“Mushrooms without fear” is a good book if you are just starting. It will get you a good handful of safe and tasty mushrooms to try. I think it is probably one of the best first references, and will direct you how to move forward. My Tumblr should help you to know what’s blooming in the area if you see it’s blooming in Erie it will likely be blooming by you too.
My Wife had me make her an Inkle loom. I got the design from the link below, but built it left handed (by accident). The left handed setup worked well though, turns out it matches the way she sits better. This is her first time weaving, so she is not using her home spun yet. She is having fun with it. I can tell because she has no clue what’s going on around her.
The newspaper cups work way better then I thought they would. They hold moisture really well and are more sturdy then I would have through. I am actually a little worried about how well they will decompose. We also like that you can, more or less, pick your pot size. Anyway, now that I know they work. I am going to put the design for the seed cup mold up on Thingiverse for free download. Should be up this week. Not that it was complicated, but it will save you some time working out the right dimensions.
One day after my first good hike, and I have a cold (from easter dinner with the family). I am stuck inside, so I am posting some of my printer projects. I know this really does not fit my tumblr, but what the hell I’m sick.
This is my piping geek iPad holder. I made up a small scale pipe and fitting library for fabrication mock ups, but it’s also fun to play with.
I am also attempting a arm guard for archery. I scanned my arm and made up a form fit model, but I need to play with the print settings a bit before I get it right. It’s really more a learning exercise in form fitting items then anything else.
Took my first real walk. I am exploring the area we moved to. There is still snow in the valleys and it’s cold, but it’s worth looking around. I was really just looking for remnants of last years mushrooms, to see where good places to look will be in the summer. It is easier to get around and see before brush grows in. The first trout lillys are up and I found some ramps and fiddle heads starting, not much else to see yet. I am trying to find a way up the valley wall that’s not deadly. It’s steeper then it looks.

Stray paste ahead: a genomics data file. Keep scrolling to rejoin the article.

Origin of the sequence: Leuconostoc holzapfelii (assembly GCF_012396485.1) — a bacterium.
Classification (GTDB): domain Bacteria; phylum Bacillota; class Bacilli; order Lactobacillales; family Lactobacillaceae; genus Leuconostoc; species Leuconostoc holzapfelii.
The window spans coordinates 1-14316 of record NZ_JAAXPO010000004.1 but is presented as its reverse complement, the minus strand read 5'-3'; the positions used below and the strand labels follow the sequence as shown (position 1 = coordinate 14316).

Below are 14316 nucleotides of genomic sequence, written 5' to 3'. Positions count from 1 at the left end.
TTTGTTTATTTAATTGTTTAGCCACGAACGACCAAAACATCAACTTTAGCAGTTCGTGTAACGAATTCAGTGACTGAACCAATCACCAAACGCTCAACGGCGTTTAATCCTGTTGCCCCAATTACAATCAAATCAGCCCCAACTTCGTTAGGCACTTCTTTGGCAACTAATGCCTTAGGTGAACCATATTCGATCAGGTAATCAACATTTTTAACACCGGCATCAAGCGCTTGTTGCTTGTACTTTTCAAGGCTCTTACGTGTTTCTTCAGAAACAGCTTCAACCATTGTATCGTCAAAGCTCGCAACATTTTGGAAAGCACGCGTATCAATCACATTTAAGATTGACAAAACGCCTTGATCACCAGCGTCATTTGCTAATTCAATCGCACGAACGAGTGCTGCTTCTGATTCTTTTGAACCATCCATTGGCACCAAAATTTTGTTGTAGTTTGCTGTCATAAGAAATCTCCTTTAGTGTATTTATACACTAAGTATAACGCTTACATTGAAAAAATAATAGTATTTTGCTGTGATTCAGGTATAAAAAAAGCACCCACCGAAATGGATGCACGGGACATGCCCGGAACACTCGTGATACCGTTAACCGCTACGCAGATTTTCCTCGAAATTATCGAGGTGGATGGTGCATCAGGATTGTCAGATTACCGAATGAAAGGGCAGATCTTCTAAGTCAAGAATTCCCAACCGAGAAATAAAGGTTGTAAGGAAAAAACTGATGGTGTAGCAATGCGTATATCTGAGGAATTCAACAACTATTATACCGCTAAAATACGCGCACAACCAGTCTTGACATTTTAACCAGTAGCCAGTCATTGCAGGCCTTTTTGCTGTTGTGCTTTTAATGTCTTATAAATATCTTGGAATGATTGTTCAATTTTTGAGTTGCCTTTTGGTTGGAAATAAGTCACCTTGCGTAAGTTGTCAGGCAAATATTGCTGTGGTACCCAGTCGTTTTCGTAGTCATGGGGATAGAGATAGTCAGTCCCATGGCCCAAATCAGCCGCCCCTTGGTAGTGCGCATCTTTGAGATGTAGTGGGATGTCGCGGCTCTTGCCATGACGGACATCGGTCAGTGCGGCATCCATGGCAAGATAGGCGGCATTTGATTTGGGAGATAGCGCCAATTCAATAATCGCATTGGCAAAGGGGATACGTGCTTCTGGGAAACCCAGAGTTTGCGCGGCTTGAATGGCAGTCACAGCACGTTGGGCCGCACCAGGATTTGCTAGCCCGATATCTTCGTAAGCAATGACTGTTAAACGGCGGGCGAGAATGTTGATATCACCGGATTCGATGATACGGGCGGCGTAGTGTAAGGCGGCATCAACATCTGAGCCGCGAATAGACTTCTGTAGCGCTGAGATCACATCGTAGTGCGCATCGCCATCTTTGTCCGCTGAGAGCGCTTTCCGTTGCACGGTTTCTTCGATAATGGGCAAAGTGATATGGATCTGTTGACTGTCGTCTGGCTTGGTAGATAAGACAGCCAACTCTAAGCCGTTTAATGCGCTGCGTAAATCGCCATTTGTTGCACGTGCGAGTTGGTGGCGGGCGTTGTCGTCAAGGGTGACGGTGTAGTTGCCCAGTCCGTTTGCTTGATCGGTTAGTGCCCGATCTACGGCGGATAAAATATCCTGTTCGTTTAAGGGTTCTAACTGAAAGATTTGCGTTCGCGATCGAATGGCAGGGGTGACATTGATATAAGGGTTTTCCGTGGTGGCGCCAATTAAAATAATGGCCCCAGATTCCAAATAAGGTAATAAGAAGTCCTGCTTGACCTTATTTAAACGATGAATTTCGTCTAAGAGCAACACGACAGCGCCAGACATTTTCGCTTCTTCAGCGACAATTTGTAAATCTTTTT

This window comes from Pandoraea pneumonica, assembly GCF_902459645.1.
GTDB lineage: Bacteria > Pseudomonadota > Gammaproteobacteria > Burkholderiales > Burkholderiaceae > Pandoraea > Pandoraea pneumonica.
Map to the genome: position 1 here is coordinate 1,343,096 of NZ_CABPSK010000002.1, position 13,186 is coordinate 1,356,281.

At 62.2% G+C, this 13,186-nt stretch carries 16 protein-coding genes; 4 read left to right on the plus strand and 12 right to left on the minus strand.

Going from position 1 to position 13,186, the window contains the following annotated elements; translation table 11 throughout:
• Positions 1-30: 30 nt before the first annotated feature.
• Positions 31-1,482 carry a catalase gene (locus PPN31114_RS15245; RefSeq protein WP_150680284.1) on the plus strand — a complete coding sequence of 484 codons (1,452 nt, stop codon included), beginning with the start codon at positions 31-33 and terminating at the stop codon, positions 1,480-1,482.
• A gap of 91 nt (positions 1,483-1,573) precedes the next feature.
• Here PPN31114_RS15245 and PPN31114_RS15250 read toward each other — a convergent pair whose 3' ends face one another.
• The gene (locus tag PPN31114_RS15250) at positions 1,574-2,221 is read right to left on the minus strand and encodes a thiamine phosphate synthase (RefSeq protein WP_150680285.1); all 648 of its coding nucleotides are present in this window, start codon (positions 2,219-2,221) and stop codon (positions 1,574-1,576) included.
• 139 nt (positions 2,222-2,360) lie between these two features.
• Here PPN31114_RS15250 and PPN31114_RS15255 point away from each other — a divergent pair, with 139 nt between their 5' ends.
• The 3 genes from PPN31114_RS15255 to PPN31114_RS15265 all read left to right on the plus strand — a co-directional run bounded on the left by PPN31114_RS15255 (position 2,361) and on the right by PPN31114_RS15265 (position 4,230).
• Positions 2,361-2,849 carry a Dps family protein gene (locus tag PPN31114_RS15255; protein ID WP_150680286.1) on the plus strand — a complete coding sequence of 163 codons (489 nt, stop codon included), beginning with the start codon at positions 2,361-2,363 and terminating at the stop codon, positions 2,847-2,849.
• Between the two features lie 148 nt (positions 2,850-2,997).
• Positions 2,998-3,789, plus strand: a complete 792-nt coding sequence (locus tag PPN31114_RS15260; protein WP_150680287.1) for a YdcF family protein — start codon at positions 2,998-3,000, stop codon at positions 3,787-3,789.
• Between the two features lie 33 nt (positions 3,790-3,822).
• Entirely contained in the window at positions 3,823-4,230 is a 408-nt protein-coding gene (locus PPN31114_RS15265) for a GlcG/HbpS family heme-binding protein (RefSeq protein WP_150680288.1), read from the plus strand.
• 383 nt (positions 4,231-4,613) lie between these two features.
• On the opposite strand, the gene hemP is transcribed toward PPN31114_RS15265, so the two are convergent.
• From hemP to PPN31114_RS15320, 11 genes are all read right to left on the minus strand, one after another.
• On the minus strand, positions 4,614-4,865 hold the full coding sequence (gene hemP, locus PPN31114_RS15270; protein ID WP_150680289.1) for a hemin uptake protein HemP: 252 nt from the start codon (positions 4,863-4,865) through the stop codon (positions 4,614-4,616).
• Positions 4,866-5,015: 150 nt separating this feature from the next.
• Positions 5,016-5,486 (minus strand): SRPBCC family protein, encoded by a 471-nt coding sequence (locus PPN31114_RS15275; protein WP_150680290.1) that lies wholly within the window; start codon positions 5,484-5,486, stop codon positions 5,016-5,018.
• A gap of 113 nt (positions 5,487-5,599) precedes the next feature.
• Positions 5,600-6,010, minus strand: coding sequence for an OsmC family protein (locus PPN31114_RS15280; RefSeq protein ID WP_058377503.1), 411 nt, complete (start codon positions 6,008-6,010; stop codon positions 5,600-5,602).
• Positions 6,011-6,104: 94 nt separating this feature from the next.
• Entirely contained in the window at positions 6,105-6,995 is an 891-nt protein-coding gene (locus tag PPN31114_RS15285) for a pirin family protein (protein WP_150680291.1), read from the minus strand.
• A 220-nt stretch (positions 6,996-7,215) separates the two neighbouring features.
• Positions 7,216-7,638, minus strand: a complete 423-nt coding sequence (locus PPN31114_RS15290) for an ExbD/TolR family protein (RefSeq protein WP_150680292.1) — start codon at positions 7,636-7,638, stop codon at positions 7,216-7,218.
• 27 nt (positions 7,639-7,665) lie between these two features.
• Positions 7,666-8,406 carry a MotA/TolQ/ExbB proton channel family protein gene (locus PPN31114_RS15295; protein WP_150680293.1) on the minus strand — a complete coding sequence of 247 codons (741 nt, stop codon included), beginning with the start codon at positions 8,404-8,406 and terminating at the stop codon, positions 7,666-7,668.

This is a new hunting ground for me, and this mushroom is new to me also. In reading up on it the Indians ground it to powder and used it to seal wounds. It’s red, the cup looks like a wound and the inside like blood, so I can believe they would use it it for that. It’s sort of an application of the rule of forms. I read enough to know its safe. So, I will dry some out and give it a side by side the next time I get some appropriate wounds. With how slick and steep the valley walls are here it will not be long.
It is still cold and the snow in the valley has not even melted yet so it came up early. Nice to see some color.
Pallet cold frame.
So, I decided to use the pallet from my last post plus one more, and some rescued glass, to make up a cold frame. I printed out some clips for the glass just to make it easier. I have the glass for two more. This is my prototype. The chickens are on cleanup duty because it is still cold here. There was snow on the ground this morning. I hope to get the other 2 frames done so I can get a little jump start on the season.
I do a lot of projects using pallet wood but I don’t ever think I’ve shown how to take them apart. Pallets are amazingly useful and a great free resource, but if you can’t get them apart easily and without destroying the wood they’re not really worth using. I use a sawzall homemade pallet pry, and a sledgehammer.
It’s really pretty straightforward and easy. First cut through all the nails on the top and bottom of the pallet and the side slats, what ever you can get to easily. The nails towards the middle really can’t be gotten easily with a sawzall. I used the pry to take off the middle slats on the bottom of the pallet. I don’t use the pry for anything else. Unless I don’t care about the wood. Pallet prys tend to split and splinter the wood like in the pic above. The ones with the fork at a 45° angle do a better job, but even they messed up the wood a little bit. After I pry off the back of the pallet 1 jack it up on some of the pieces I have removed. Then I gently tap out the slats with the top of a sledgehammer. I try to get the nails to come out with the slats so the wood doesn’t get ripped or splintered. I then put the slats over a bucket or in this case a trashcan and cut off the Nail ends. That’s more or less it. You end up with a good amount of wood. However you certainly want to watch where and how you cut it if you’ve left the nails in. This wood is to make up my cold frames. I’ll posted as soon as I get to it.
I welded up my pry with some left over metal it’s ugly but does the job.